On April 30, 2021, FERC rejected PJM Interconnection, L.L.C.’s (“PJM”) proposed revisions to both its Tariff and its Reliability Assurance Agreement (“RAA”) to implement an Effective Load Carrying Capability (“ELCC”) construct for determining capacity values for Variable Resources, Limited Duration Resources, and Combination Resources. PJM also proposed to update its capacity value analysis annually based on variations in resource deployment and load. To account for changes in capacity values from one year to the next, PJM had proposed a transition mechanism that would establish ELCC floor values for resources on a rolling annual basis for 13 years after they enter the PJM capacity market. FERC rejected PJM’s ELCC proposal, finding the proposed transition mechanism to be unjust and unreasonable. However, FERC found that aside from the transition mechanism, other portions of the ELCC framework appear to be just and reasonable for determining accredited capacity values. FERC lifted its previously-established abeyance on the paper hearing procedures addressing PJM’s capacity valuation method, and established a briefing schedule. FERC acknowledged that PJM is under no obligation to implement its ELCC proposal prior to the next Base Residual Auction (for Delivery Year 2022/2023), but emphasized that it “specified an expedient paper hearing schedule to investigate the justness and reasonableness of PJM’s existing capacity valuation methods as soon as possible.” Commissioner Christie issued a separate concurring statement.
Continue Reading FERC Rejects PJM ELCC Proposal Based on Transition Mechanism; Establishes Paper Hearing Procedures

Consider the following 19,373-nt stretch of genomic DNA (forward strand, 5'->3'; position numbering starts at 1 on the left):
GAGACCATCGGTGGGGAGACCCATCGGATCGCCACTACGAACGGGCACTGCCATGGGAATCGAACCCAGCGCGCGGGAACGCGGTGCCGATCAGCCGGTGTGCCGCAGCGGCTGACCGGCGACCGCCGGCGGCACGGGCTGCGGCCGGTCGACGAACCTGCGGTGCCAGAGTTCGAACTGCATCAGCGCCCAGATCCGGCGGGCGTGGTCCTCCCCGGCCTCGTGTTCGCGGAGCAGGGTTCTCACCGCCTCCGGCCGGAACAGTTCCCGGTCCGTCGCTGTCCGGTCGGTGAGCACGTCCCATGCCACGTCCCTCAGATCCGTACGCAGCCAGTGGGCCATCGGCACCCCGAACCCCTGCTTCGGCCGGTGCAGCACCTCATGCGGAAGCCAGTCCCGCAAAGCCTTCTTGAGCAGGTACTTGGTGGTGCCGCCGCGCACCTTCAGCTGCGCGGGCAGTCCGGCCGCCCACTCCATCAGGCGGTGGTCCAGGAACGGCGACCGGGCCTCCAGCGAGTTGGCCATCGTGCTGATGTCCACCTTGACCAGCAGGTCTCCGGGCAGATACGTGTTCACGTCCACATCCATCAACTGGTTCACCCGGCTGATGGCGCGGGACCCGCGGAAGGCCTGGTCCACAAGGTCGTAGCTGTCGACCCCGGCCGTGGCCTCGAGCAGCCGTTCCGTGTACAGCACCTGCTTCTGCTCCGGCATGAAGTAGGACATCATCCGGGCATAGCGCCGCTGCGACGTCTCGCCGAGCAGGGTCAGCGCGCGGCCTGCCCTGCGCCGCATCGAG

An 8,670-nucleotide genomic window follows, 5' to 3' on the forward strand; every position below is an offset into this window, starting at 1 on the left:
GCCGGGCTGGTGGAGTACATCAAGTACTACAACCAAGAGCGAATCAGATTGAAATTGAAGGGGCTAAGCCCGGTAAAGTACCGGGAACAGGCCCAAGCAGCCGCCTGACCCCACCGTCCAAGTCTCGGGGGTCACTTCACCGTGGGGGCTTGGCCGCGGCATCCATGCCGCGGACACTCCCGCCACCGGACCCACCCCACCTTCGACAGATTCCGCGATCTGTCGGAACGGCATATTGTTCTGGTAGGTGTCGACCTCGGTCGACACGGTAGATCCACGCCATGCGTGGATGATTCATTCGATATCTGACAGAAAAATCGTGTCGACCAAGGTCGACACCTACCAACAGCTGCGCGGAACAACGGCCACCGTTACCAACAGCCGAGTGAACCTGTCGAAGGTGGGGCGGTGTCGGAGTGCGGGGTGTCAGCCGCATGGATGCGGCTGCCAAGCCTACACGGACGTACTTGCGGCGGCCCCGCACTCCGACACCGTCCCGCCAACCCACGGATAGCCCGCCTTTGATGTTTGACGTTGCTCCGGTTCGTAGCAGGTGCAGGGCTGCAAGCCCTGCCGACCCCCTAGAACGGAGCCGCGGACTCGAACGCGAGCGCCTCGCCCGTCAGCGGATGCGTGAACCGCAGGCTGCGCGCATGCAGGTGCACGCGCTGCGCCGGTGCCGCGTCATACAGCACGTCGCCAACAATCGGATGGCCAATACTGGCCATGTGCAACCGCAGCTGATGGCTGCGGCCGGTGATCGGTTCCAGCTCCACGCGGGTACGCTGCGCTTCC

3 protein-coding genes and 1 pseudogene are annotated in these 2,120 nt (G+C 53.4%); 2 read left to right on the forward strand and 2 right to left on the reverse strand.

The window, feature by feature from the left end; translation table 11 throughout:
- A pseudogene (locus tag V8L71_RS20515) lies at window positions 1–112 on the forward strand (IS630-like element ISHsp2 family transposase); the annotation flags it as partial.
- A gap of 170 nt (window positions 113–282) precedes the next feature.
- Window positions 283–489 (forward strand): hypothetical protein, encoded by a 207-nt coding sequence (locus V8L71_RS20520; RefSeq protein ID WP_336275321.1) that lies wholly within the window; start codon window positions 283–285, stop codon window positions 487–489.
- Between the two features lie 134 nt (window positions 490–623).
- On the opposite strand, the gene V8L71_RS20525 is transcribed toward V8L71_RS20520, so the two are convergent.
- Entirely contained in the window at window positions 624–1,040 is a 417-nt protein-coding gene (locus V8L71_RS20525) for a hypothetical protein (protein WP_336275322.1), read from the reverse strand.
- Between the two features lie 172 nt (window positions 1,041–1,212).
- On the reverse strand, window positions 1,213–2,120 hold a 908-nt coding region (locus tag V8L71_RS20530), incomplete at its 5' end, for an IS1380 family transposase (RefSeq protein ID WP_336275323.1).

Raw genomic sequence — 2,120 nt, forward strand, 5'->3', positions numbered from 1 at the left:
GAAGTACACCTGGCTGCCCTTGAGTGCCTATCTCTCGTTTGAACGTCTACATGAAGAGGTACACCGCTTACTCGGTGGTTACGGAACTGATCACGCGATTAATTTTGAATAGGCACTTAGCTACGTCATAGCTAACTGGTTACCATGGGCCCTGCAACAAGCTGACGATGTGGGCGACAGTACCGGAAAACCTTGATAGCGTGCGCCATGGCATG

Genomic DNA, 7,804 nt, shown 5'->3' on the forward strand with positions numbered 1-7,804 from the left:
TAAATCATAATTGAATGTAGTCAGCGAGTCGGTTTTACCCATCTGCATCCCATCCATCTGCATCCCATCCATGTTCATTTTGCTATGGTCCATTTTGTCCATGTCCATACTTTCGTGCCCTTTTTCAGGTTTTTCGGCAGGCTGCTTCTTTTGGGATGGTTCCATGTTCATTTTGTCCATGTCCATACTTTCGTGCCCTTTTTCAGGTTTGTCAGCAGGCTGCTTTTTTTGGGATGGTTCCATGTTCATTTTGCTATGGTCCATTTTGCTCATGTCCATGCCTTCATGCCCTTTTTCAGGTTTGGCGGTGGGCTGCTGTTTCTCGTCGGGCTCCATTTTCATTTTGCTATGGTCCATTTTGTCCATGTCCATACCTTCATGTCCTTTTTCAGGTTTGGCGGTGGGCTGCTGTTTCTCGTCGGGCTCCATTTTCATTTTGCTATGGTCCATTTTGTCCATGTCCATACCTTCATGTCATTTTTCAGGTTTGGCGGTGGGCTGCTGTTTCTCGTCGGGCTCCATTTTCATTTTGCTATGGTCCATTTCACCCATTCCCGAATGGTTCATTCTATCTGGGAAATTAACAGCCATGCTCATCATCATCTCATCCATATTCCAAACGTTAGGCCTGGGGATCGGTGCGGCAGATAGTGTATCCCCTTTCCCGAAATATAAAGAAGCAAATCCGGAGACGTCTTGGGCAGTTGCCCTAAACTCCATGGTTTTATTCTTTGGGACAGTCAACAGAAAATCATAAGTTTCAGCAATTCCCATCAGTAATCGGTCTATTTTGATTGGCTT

On April 15, 2021, FERC issued a Notice of Proposed Rulemaking (“NOPR”) to supplement the March 2020 NOPR regarding its electric transmission incentive policy under Federal Power Act (“FPA”) section 219 (see March 23, 2020 edition of the WER). While FERC’s March 2020 NOPR proposed to provide all utilities that turn over their wholesale transmission facilities to a Regional Transmission Organization (“RTO”) a fixed 100 basis-point increase in return on equity (“ROE”) (“RTO Participation Incentive”), the Supplemental NOPR proposes instead to codify its current practice of granting a 50 basis-point RTO Participation Incentive for utilities that join an RTO. In addition, FERC proposes that a utility will only be eligible for the incentive for the first three years after transferring operational control of its facilities to an RTO. The Supplemental NOPR also seeks comment on whether the RTO participation adder should be available solely to utilities that join an RTO voluntarily, and if so, how FERC should determine that the decision to join was voluntary. Commissioner Mark Christie issued a separate concurring statement, and Commissioners Neil Chatterjee and James Danly each issued separate dissenting statements.
Continue Reading FERC Proposes Reforms to RTO Participation Incentive in Supplemental NOPR